Nokia 5320 review: Teensmart
The alphanumeric keypad on Nokia 5320 fares decently with large and solid to press keys. Touch orientation isn't the best we've seen and this somewhat hurts the typing experience. Once you get used to the phone and the particular keypad pattern you'll sure be fine.
The selection keys, as well as the call and end keys, are much to our liking, with ample size and proper placement. The D-pad is very comfortable, causing little trouble even to people with very large hands. The menu and the clear keys are just a tad small and may need some time getting used to.
The backlighting is solid and strong enough, no issues with Nokia 5320 in the dark.
Good retail package
Considering its midrange standing, Nokia 5320 has a very decent retail package. The medium-sized box has most of the things you are going to need when using the phone.
A 1GB microSD card starts the list in our case but in some regions a smaller 512MB card will be shipped instead. A DC charger goes without saying, and so do the bunch of papers and the PC sync software CD.
The star of the retail box is the smart XpressMusic handsfree, that comes in two parts. You've got the essential 3.5mm standard audio jack and the remote pad, and you can replace the actual headphones if you like. The remote is also equipped with a lapel clip. Finally we found a microUSB cable to be used for connecting your phone to a computer.
With Nokia 5320 signal reception is great. The phone has commendable speaker quality and the sound during calls is clear and free of any interferences. Vibration is also strong enough to make sure you never miss an incoming call or message.
The results from our loudspeaker test are at your disposal - Nokia 5320 XpressMusic turned out to be a very good performer in this respect. Check out the table showing how it stacks along some of the handsets we've put to the same test. In case you want to find out more about the test itself or a complete list of tested devices, hit the link.
|Speakerphone test||Voice, dB||Ringing ||Overal score|
|Apple iPhone 3G||66.1||62.1||71.7|
|Nokia 5320||74.3||66.6||78.3||Very Good|
|Sony Ericsson W910||77.5||70.7||82.7||Excellent|
S60 3.2 UI is the best a Symbian smartphone can offer
Nokia 5320 runs on the Symbian 9.3 OS with Series60 3rd Edition user interface. Being among the first devices to have the Feature Pack 2, Nokia 5320 brings both visual and performance upgrades.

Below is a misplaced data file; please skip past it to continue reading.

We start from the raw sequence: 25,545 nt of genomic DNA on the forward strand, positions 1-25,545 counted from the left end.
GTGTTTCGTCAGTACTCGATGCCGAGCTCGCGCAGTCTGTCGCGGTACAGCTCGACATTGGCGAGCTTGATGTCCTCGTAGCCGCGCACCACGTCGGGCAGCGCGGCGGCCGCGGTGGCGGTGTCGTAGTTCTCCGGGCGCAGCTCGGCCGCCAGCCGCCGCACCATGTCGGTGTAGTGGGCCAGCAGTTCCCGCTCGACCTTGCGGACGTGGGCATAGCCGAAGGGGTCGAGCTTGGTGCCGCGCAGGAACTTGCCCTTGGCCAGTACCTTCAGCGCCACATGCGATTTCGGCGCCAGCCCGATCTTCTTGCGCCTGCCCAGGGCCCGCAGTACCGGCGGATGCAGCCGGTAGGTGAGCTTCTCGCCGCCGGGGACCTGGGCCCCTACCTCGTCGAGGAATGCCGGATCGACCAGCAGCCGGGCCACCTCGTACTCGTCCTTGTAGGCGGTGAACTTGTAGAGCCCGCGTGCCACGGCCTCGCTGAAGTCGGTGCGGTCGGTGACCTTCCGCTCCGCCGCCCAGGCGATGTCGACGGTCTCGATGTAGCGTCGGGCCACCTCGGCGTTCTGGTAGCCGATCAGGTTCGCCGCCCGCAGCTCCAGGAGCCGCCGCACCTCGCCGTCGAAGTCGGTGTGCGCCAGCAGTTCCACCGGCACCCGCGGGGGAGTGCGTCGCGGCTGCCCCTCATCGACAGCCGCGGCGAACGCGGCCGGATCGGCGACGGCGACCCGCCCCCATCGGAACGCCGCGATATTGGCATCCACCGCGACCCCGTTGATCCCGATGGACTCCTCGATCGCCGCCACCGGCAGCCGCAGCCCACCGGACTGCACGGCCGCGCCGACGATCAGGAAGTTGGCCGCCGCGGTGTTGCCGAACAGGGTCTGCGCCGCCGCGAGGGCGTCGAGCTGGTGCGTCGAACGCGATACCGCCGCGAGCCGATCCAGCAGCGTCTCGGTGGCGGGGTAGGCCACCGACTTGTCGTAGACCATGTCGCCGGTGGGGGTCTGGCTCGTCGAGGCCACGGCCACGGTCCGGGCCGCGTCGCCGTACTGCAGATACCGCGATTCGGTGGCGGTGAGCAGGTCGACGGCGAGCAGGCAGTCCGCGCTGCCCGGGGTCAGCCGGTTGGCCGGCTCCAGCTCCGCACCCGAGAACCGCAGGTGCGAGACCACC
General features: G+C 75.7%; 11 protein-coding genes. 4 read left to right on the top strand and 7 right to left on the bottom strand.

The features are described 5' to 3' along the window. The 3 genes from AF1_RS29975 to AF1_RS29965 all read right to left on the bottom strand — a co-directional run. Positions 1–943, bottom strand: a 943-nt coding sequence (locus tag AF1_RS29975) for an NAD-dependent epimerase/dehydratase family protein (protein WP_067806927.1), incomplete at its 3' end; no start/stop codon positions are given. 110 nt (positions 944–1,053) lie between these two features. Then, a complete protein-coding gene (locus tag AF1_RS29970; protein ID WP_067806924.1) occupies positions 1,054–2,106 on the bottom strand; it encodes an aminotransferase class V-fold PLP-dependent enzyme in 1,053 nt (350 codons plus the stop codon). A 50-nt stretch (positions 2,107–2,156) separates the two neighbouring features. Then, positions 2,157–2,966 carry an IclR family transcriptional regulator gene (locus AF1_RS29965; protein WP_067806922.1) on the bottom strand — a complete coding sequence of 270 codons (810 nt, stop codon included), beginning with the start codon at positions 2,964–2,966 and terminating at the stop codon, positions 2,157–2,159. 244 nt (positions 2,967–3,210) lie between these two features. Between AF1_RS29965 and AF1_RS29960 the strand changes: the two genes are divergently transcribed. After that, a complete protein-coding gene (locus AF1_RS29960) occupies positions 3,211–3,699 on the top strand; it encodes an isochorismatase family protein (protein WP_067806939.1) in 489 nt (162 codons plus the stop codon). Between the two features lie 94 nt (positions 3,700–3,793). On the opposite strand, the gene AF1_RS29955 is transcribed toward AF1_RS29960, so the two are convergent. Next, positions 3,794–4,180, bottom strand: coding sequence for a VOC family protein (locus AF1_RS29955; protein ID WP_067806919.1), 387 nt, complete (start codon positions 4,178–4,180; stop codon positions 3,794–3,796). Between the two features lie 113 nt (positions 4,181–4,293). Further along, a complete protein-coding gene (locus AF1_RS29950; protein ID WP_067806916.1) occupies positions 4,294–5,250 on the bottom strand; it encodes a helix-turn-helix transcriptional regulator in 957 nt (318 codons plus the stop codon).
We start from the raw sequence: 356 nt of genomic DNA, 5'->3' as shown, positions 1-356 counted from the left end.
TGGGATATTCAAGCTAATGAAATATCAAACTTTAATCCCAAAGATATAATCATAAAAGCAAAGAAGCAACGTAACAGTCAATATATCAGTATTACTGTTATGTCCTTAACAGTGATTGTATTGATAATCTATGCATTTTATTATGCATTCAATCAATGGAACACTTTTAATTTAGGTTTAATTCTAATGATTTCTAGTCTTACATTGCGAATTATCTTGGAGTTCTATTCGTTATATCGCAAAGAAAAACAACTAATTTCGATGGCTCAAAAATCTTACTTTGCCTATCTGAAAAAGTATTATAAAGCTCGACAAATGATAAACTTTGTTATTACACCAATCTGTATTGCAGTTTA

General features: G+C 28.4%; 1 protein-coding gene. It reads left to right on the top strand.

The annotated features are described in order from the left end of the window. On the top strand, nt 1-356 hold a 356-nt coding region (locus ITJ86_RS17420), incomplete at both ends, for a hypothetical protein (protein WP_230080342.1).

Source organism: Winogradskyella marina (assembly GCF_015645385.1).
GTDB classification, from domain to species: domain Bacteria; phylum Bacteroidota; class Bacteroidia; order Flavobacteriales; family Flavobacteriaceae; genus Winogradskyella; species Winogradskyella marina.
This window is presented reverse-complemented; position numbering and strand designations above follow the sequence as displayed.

The first thing to notice is the standby screen, which now offers four different modes, allowing to arrange the shortcuts as you please. There is a horizontal and vertical layout where you get to pick the shortcuts in the first tab and a new layout we're seeing for the first time. It has shortcuts to the music player, search application, the web browser and the gallery of your Nokia 5320. Finally you can disable the active stand-by and assign shortcuts to the four directions of the D-pad.
Nokia 5320 also has a My own key which has nice functionality. It allows you to assign any function you like to it and access it from anywhere around the user interface. The two soft keys' functions can also be varied according to the user preferences but they only work when you are on the stand-by screen.
Finally, the S60 UI Feature Pack 2 brings some graphic improvements as well. Animations are now available when browsing the menus. The task manager has also received a face-lift and is now appearing on every pop-up menu. It's actually placed on top of every list, which may seem somewhat irritating at times. In addition, you can still use the well-known shortcut by pressing and holding the menu key.
The 128MB of RAM is an important factor to OS performance. In Symbian terms 128MB is virtually impossible to deplete even with several applications running in the background. As a whole, you shouldn't expect any Memory full warnings on you Nokia 5320.
The 369 MHz ARM 11 CPU is also doing a pretty good job and there is no lagging or hold-ups when working with the Nokia 5320. Navigating the menus is fast with instant response to user commands. The blue circle next to the icon of a running application is a well known Symbian indication reminding users to quit unwanted applications that are still running in the background.
The Nokia 5320 built-in memory is 125MB, which is a good amount by most standards. The included 512MB or 1GB microSD memory card comes in very handy for extending it but you can go for an even higher capacity card if you like. Our test showed that Nokia 5320 had no problem handling an 8GB microSD memory card, but if you fill it up with too many small files it does slow down a bit. In all other cases, accessing applications or any other files from the memory card is quick and you probably won't notice a big difference from accessing content on the phone memory.
As with any Symbian phone, there is a built-in voice recognition system. It's doing a good job, being fully speaker-independent and recognizing a high percentage of user commands. Its performance still falls short of what the Nokia N95 and N95 8GB were capable of, but not by a great margin.
The Nokia 5320 main menu offers four different view modes. Two of them are the well known 4 x 3 grid and a simple list. However there is no option for making the icons animated, as in the Nseries handsets.
The other two available modes are the 3D V-shape and Horseshoe views. Visually appealing though they might be, those are not really as usable as the oldies. Font sizes are also configurable depending on your preferences.
In addition, you can change the currently active theme. There are five preinstalled themes on Nokia 5320, the rest being left to the imagination of the user, as many other themes are available online.